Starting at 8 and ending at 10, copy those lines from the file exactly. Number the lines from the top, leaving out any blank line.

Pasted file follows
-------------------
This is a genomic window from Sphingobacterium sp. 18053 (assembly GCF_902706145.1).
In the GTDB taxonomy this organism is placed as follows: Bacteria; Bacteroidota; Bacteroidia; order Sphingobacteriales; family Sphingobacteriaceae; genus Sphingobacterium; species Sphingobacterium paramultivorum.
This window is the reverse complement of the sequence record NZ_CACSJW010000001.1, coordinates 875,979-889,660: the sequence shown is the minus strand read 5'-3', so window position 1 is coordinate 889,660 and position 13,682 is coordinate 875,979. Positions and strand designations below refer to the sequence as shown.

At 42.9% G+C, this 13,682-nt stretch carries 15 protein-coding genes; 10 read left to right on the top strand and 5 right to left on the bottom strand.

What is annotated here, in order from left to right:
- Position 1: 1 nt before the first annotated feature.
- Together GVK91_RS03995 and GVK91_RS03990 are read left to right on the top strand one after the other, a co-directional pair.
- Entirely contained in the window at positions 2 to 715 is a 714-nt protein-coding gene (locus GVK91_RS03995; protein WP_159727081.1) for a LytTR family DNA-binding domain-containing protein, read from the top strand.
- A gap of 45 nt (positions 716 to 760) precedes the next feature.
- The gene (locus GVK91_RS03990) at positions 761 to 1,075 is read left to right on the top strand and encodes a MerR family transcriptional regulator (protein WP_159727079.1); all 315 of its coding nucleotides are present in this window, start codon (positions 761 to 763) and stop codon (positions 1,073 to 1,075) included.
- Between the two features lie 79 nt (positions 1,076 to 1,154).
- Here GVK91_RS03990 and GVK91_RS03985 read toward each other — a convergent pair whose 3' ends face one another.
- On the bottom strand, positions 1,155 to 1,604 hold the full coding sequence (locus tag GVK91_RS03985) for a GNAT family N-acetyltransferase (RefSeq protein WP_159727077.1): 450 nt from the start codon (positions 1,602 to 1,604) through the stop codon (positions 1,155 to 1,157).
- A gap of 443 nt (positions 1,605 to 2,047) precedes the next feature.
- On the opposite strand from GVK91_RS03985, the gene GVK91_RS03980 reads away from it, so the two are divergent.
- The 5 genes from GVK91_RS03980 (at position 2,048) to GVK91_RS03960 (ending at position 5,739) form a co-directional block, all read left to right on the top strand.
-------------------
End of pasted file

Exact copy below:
- Entirely contained in the window at positions 2 to 715 is a 714-nt protein-coding gene (locus GVK91_RS03995; protein WP_159727081.1) for a LytTR family DNA-binding domain-containing protein, read from the top strand.
- A gap of 45 nt (positions 716 to 760) precedes the next feature.
- The gene (locus GVK91_RS03990) at positions 761 to 1,075 is read left to right on the top strand and encodes a MerR family transcriptional regulator (protein WP_159727079.1); all 315 of its coding nucleotides are present in this window, start codon (positions 761 to 763) and stop codon (positions 1,073 to 1,075) included.